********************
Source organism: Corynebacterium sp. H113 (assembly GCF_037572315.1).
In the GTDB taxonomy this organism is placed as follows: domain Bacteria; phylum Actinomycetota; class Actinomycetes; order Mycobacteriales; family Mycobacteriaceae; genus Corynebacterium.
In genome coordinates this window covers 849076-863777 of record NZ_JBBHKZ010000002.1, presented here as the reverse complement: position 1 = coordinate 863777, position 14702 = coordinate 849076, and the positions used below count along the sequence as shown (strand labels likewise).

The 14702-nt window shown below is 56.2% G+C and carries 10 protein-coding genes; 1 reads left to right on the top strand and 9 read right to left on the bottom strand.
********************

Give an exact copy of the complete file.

Source organism: Corynebacterium sp. H113 (assembly GCF_037572315.1).
In the GTDB taxonomy this organism is placed as follows: domain Bacteria; phylum Actinomycetota; class Actinomycetes; order Mycobacteriales; family Mycobacteriaceae; genus Corynebacterium.
In genome coordinates this window covers 849076-863777 of record NZ_JBBHKZ010000002.1, presented here as the reverse complement: position 1 = coordinate 863777, position 14702 = coordinate 849076, and the positions used below count along the sequence as shown (strand labels likewise).

The 14702-nt window shown below is 56.2% G+C and carries 10 protein-coding genes; 1 reads left to right on the top strand and 9 read right to left on the bottom strand.